A study of the peer acceptance of the visually impaired child within the intergrated class.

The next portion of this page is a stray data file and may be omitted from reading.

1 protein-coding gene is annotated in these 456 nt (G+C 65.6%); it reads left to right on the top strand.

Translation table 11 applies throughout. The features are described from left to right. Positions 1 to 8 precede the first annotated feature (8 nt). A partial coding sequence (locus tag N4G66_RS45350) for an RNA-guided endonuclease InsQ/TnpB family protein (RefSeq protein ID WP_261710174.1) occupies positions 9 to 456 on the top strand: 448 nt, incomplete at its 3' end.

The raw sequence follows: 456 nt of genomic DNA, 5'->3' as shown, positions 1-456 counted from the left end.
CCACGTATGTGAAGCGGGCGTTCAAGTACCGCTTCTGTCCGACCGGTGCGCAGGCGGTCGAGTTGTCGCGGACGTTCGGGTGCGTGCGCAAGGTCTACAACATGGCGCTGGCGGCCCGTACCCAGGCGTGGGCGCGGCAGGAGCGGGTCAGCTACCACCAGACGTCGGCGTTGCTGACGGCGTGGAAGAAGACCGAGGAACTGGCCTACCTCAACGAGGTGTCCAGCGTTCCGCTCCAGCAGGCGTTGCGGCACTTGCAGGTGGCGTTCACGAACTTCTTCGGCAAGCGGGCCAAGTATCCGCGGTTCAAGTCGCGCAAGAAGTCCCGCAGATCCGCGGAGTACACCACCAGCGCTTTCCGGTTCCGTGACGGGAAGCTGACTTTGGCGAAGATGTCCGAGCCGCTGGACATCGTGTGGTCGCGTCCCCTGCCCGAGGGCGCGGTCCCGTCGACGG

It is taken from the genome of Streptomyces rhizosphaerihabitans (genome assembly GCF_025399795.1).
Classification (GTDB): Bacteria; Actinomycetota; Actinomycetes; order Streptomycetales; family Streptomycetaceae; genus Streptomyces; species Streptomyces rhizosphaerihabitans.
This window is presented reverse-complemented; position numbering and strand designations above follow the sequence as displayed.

This was a study of the peer-acceptance of the visually impaired child within the integrated class. The purpose of this study was to determine whether or not the visually handicapped child is socially accepted by his/her sighted peers within the integrated classroom. The study also sought to find out if there were any gender and age differences in peer-acceptance and also whether the teachers' attitudes towards the visually handicapped and integration, academic achievement of the visually handicapped child and degree of disability were related to peer-acceptance. The sample for this study was drawn from schools under the Nairobi Kilimani Integrated programme for the Visually Handicapped (NKIPVH). Random sampling was used to pick a sample of 15 visually handicapped children: 11 were partially sighted and 4 were totally blind. Sighted pupils in each of the 15 visually handicapped children's class and the class teacher were included to make up a sample of 565 pupils and 13 teachers. Three instruments were used. A sociometric test and the teachers' rating scale were used to measure peer-acceptance. A likert-type scale was used to measure teachers’ attitudes The results of the study indicated that: i) There was a significant difference between peer acceptance of the totally blind and the partially sighted. The partially sighted were better accepted than he totally blind. ii) There was a significant difference between younger and older children in peer acceptance of the visually handicapped. Older children accepted their visually handicapped peers more than younger children. iii) There was a significant difference between peer acceptance of the visually handicapped by girls and by boys. (iv) There is a significant relationship between teacher assigned class positions and peer acceptance of the Visually Handicapped. There were however no significant differences between:- i) Peer acceptance of visually handicapped and the sighted by the sighted ii) The level of peer acceptance of visually handicapped children in classes having teachers with highly positive attitudes towards both the visually handicapped and the integration of the visually handicapped as compared to those having teachers with moderate positively attitude. This study concluded that the visually handicapped children integrated within the regular class under the NKIPVH are accepted by their sighted peers.